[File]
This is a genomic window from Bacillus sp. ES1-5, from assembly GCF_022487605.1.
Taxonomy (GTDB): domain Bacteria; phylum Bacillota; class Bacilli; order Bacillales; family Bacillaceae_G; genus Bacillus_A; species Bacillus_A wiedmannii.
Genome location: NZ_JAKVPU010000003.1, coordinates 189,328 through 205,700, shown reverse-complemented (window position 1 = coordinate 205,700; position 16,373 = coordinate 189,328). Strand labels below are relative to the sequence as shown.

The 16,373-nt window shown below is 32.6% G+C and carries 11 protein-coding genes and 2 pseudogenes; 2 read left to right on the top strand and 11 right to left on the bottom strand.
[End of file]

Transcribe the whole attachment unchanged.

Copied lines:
This is a genomic window from Bacillus sp. ES1-5, from assembly GCF_022487605.1.
Taxonomy (GTDB): domain Bacteria; phylum Bacillota; class Bacilli; order Bacillales; family Bacillaceae_G; genus Bacillus_A; species Bacillus_A wiedmannii.
Genome location: NZ_JAKVPU010000003.1, coordinates 189,328 through 205,700, shown reverse-complemented (window position 1 = coordinate 205,700; position 16,373 = coordinate 189,328). Strand labels below are relative to the sequence as shown.

The 16,373-nt window shown below is 32.6% G+C and carries 11 protein-coding genes and 2 pseudogenes; 2 read left to right on the top strand and 11 right to left on the bottom strand.